The World Health Organisation (WHO), said on Thursday, for the first time, that it spent nearly 1.4 billion dollars annually on efforts to end Female Genital Mutilation (FGM).

WHO made the announcement as part of activities organised to commemorate the International Day of Zero Tolerance to Female Genital Mutilation, the practice of altering or injuring the female genitalia for non-medical reasons.

The costs of FGM, associated with gynaecological, obstetric, urological, mental and sexual, and the immediate health complications, can make up to 30 per cent of the health budget in some countries.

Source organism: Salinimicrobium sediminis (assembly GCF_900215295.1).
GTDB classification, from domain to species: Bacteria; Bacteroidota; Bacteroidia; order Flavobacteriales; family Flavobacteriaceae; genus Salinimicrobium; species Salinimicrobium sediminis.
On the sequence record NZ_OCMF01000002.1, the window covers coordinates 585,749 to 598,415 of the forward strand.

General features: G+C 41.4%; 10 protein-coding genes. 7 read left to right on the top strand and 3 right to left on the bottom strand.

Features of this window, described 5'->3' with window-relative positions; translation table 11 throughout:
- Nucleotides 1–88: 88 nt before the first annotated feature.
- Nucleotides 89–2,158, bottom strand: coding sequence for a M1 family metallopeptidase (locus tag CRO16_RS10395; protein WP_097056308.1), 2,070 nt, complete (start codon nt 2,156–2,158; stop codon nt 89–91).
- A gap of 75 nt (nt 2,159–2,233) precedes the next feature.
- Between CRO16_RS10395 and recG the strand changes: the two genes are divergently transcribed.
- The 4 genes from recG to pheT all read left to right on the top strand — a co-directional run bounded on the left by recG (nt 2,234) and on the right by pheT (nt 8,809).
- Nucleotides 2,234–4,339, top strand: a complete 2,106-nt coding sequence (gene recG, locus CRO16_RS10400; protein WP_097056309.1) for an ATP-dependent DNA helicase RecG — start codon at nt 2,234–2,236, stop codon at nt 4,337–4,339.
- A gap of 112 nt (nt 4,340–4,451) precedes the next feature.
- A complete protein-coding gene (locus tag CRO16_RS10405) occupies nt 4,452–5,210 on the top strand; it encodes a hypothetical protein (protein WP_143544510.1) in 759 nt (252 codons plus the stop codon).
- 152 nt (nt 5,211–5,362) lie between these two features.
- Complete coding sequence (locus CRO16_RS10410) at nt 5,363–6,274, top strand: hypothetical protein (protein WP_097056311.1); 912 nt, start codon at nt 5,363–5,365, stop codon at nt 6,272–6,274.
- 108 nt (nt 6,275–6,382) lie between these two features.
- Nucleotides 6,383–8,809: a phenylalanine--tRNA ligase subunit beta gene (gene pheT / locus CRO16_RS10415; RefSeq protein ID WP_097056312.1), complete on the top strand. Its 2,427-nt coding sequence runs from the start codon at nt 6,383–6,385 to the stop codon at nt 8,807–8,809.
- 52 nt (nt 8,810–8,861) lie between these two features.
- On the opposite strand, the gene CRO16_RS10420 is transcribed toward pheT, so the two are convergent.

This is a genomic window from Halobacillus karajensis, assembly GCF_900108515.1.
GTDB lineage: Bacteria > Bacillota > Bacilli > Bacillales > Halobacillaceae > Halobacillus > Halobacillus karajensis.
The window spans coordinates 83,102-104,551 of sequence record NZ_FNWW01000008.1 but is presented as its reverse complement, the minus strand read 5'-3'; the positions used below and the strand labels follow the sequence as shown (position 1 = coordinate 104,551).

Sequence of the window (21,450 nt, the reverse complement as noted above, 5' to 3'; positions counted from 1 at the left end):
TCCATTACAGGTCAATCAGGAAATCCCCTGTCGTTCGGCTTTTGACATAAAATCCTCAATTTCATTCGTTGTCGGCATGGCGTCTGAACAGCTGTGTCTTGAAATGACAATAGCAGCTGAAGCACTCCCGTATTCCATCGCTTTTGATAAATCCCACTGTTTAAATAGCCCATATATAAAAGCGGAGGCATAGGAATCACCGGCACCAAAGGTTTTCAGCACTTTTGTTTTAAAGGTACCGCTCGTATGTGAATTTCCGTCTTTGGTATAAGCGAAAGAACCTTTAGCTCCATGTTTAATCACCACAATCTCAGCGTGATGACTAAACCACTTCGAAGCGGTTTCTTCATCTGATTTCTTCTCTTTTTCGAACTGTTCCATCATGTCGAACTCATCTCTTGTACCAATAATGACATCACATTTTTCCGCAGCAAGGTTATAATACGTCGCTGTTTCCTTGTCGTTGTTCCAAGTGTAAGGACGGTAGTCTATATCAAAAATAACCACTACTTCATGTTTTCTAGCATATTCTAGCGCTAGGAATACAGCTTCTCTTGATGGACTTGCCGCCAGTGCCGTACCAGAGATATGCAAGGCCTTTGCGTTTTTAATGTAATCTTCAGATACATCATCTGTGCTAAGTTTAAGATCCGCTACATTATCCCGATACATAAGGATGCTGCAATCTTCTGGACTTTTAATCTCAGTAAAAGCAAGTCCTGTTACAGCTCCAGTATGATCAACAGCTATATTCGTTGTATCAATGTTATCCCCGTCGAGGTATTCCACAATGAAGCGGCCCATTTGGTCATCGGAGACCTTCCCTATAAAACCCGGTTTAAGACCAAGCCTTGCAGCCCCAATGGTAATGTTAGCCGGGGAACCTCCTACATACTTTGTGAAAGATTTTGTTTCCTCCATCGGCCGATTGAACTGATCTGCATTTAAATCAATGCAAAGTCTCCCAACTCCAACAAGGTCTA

WHO described FGM as a violation of human rights and an extreme form of gender discrimination.

According to the Director of WHO Sexual Health Department, Ian Askew, FGM is not only an abuse of human rights that harms the physical/mental health of millions of girls/women, it is also a drain on a country’s economy.

“More investment is urgently needed to stop FGM and end the suffering it inflicts.

“At least 200 million girls and women alive today, living in 31 countries, have undergone FGM.

“The practice is widespread in some countries in Africa, the Middle East and also Indonesia,” Askew said.

According to estimates by UNICEF, more than 90 per cent of girls in Somalia, Guinea, and Djibouti are victims of FGM.